Pope Benedict XVI is to resign at the end of this month, the Vatican has confirmed, stating that his ailing health means he can no longer meet the challenges the church must face in the modern world.
Citing his "advanced age", the 85-year-old told the Vatican he would resign on February 28, at 8pm as he was "no longer suited" to carrying out the tasks his role demanded. He is the first Pope to resign since 1415.
In an official statement, the Pope said he had "repeatedly examined my conscience before God" but had concluded "that my strengths, due to an advanced age, are no longer suited to an adequate exercise of the Petrine ministry.
"I am well aware that this ministry, due to its essential spiritual nature, must be carried out not only with words and deeds, but no less with prayer and suffering."
In the statement, he hinted that the challenges of the modern world and the quest for the Catholic church to remain relevant needed to be tackled by a younger, stronger character.
"However, in today’s world, subject to so many rapid changes and shaken by questions of deep relevance for the life of faith, in order to govern the barque of Saint Peter and proclaim the Gospel, both strength of mind and body are necessary, strength which in the last few months, has deteriorated in me to the extent that I have had to recognize my incapacity to adequately fulfill the ministry entrusted to me"
He said he was "well aware of the seriousness of this act".
According to Italian news agency ANSA, the announcement was made in person, in Latin, during an "ecclesiastical council discussing the canonisation of the martyrs of Otranto."
The dean of the College of Cardinals, Angelo Sodano, described the Pope's resignation as "a bolt from the blue".
Born Joseph Aloisius Ratzinger, Pope Benedict XVI has been in the post for seven years, taking office at the age of 78, one of the oldest new Popes in history.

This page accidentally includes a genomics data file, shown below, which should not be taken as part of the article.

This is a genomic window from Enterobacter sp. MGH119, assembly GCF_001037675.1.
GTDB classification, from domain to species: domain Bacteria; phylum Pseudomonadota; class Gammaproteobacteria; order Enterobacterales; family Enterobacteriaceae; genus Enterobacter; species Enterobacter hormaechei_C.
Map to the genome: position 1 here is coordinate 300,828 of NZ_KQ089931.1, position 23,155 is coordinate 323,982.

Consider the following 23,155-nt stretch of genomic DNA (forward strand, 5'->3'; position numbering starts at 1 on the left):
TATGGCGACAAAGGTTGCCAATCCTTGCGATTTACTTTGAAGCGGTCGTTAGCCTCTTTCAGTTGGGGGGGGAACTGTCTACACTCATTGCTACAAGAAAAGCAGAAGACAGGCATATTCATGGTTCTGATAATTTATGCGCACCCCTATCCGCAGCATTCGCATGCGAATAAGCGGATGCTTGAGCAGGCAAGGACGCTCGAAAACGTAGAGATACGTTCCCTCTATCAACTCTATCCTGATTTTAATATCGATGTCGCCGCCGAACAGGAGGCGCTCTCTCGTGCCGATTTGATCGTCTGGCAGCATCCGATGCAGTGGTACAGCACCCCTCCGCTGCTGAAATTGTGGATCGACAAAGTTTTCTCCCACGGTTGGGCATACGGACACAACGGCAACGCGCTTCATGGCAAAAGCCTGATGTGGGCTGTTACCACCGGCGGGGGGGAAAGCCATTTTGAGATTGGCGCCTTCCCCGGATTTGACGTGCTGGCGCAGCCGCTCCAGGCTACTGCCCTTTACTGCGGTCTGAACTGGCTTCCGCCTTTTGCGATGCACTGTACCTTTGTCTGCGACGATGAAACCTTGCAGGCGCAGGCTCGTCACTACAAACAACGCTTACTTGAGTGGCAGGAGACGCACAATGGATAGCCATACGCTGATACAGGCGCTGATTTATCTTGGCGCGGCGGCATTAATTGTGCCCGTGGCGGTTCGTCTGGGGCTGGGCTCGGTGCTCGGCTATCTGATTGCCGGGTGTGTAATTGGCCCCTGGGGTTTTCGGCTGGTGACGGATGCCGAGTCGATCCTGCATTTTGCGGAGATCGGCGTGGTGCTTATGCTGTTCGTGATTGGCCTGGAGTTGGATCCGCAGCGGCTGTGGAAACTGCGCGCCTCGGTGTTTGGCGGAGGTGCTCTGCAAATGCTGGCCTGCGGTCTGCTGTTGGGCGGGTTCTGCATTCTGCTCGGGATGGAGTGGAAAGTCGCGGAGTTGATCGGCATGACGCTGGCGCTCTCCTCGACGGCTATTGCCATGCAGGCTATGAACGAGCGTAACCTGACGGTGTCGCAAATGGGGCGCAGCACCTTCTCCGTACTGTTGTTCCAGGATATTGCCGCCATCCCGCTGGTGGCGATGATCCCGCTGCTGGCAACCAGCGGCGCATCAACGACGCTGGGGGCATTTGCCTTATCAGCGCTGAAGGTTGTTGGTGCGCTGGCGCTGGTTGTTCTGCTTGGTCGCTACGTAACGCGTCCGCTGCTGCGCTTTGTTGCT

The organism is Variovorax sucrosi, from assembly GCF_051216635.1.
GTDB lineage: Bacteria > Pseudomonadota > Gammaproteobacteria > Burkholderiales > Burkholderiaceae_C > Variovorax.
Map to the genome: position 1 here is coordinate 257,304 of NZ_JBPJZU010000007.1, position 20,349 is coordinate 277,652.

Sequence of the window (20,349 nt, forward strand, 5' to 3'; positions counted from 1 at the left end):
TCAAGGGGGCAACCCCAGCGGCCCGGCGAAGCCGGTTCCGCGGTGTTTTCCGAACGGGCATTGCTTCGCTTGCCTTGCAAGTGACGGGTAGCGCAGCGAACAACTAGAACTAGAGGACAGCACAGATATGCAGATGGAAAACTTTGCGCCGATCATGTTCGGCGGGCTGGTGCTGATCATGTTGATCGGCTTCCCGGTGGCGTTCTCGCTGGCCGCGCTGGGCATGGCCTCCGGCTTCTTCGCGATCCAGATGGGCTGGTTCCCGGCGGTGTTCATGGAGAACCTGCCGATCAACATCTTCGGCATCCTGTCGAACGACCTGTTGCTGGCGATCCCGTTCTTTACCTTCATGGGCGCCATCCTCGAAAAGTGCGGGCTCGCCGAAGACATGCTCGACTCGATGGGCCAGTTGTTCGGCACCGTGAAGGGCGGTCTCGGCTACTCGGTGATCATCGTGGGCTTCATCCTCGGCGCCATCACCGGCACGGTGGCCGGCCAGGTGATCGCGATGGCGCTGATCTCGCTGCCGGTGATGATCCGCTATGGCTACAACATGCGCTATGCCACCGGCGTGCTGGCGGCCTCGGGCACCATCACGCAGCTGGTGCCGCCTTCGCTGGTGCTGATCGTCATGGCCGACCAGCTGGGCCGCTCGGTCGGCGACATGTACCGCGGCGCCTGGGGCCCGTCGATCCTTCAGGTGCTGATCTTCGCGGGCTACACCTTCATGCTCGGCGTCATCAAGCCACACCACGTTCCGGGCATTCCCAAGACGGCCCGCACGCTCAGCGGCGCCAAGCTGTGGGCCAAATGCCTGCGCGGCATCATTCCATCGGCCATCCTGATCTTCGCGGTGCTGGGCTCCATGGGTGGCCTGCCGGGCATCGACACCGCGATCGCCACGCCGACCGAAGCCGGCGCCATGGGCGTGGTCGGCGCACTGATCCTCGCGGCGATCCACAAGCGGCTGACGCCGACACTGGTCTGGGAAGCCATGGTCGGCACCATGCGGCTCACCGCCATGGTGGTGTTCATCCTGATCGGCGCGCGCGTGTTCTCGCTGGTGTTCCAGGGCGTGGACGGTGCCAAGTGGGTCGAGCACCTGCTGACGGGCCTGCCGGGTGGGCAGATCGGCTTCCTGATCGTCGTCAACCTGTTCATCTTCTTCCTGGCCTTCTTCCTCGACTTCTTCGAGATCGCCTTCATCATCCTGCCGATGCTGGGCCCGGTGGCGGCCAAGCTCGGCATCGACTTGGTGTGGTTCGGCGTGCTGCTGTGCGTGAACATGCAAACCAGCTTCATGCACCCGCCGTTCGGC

He is the first "digital Pope", appearing on Twitter last year as @Pontifex, and racking up almost 1.5m followers.
His last tweet gave no clue to his resignation, but spoke of redemption for sinners.
According to AP, a conclave will elect a new pope before the end of March.
Archbishop Vincent Nichols, president of the Catholic Bishops’ Conference of England and Wales, said the announcement has "shocked and surprised everyone."
"Yet, on reflection, I am sure that many will recognise it to be a decision of great courage and characteristic clarity of mind and action.
"The Holy Father recognises the challenges facing the Church and that “strength of mind and body are necessary” for his tasks of governing the Church and proclaiming the Gospel.
"I salute his courage and his decision.
"I ask people of faith to keep Pope Benedict in their prayers. We Catholics will do so, with great affection and the highest esteem for his ministry as our Holy Father remembering with joy his Visit to the United Kingdom in 2010."
The Archbishop of York John Sentamu called the departing Pope "a great theologian with great spiritual depth."
Pope Gregory XII was the last pope to resign, almost 600 years ago, during the Western Schism when three challengers claimed the papal throne.
The option of a pope to resign is explicitly written into the Code of Canon Law. It says a pope may step down, but stipulates that the decision must be made freely and “duly manifested.”
In 2005, when Pope Benedict succeeded Pope John Paul II, the church was engulfed in the priest child sex abuse scandal and damaging claims that local dioceses were complicit in their cover-up.
Before his election, Cardinal Ratzinger headed the Vatican's Congregation for the Doctrine of the Faith - formerly the Holy Office of the Inquisition. That led to the nickname "God's Rottweiler".
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